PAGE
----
Women in technology: Stronger together
Women in Tech The technology sector has a wealth of organisations, networks and individuals who are striving for more women to enter the industry, and due to growing research we are becoming more aware of the benefits of a diverse workforce.
According to research from McKinsey companies that are top for gender diversity are 15 per cent more likely to have financial returns above their respective national industry medians. In addition, companies that have at least one female on the board reduce the chance of bankruptcy by 20 per cent.
So if we are starting to understand the strengths of diversity and the benefits that come from a mixture of ideas and experiences, why are we not collaborating and joining forces more as an industry?
Understandably, people want to keep their competitive edge and are reluctant to share ideas out of fear that they are giving another company or individual a competitive advantage. However, when people do not work together it creates cliques and fragmented agendas and the same applies for the tech sector’s mission to close the gender gap.
When the industry is not working together we are all creating our own agendas and that can hinder us rather than help. If organisations do not share their ideas, knowledge and findings then the dial on gender will never move.
Besides, working together fosters creativity and innovation that in turn creates that all-important competitive edge. The exchange of knowledge and expertise can only strengthen relationships between companies, networks and individuals who share a mutual passion for change in the tech industry.
A whitepaper from techUK, last year, summed this up perfectly. The whitepaper entitled: We’re just not doing enough: Working together to meet the digital skills challenge stressed the need for better collaboration to address the digital skills gap in the UK.
According to the whitepaper the UK economy is losing a potential £2bn from unfilled roles that require digital skills. Yet as an industry the tech sector is tackling the issue disjointedly.
A few months ago I was at a tech event where a panel of speakers called for more females to step forward as role models, however they failed to offer any support on how to actually do so. I was left thinking that I would love to help but what can I do? How do I connect with local schools? What do I say when I get there?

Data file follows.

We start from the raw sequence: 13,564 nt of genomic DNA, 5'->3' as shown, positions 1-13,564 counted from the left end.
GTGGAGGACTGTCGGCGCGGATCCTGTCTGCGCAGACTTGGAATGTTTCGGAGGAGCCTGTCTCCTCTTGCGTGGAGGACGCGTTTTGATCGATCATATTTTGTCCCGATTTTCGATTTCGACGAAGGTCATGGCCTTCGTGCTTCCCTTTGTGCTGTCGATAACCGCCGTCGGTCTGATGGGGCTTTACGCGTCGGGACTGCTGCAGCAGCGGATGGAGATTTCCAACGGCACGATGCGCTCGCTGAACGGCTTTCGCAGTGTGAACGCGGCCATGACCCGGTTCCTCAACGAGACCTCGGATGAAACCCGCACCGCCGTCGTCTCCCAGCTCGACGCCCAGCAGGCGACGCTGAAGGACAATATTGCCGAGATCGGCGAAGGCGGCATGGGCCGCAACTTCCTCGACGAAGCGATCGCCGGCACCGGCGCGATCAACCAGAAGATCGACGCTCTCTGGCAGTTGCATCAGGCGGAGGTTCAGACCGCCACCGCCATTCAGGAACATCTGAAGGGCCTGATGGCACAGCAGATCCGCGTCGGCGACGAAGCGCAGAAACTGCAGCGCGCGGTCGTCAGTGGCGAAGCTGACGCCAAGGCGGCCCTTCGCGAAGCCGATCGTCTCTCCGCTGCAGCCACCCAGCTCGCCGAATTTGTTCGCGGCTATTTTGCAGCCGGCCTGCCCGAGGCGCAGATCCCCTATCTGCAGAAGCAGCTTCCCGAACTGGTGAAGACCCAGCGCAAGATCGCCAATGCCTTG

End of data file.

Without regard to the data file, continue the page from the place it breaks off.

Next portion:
I started to piece together all of work that I have witnessed from passionate not-for-profits in the industry and I realised that I could answer all of these questions. However not everyone gets to experience the industry from a birds eye view, so I started to think of a way that would bring all of these organisations together to promote their work and in turn support future role models on their journey to inspire the next generation. Not just a single voice calling for more role models, but a united force actually creating them.
Based on this idea WeAreTheCity collaborated with Morgan Stanley to hold an event that enabled 15 not-for-profits to share their joint mission, of closing the IT gender gap, with 150 women who were keen to step forward as role models. Through working together the event’s message was stronger and the future role models were made aware of all of the options available to them to volunteer and make a difference.
I truly believe that if we do more as an industry to work together towards the common goal of more women in tech - to collaborate on ideas, leverage resources where possible and share best practice - then we will be a greater force for change instead of a fragmented sector of single voices.
Vanessa Vallely, founder of WeAreTheCity who also sits on the Government Digital Services committee, said: “I have always been a true believer that together we are stronger, especially when it comes to change.
“Through the joint efforts of so many organisations who share the same purpose, we must attract more women in to the tech industry and retain our existing talent. We also need to ensure that the women in the middle feel equally supported by their organisations and able to see a clear path for progression.”
“If we aspire to a future where there are an equal number of women in senior tech roles as there are men, we must focus on how we build a robust pipeline of women who will progress into senior positions. I don’t believe this can or will be achieved over night, however through the collective efforts of so many, over time, it is achievable”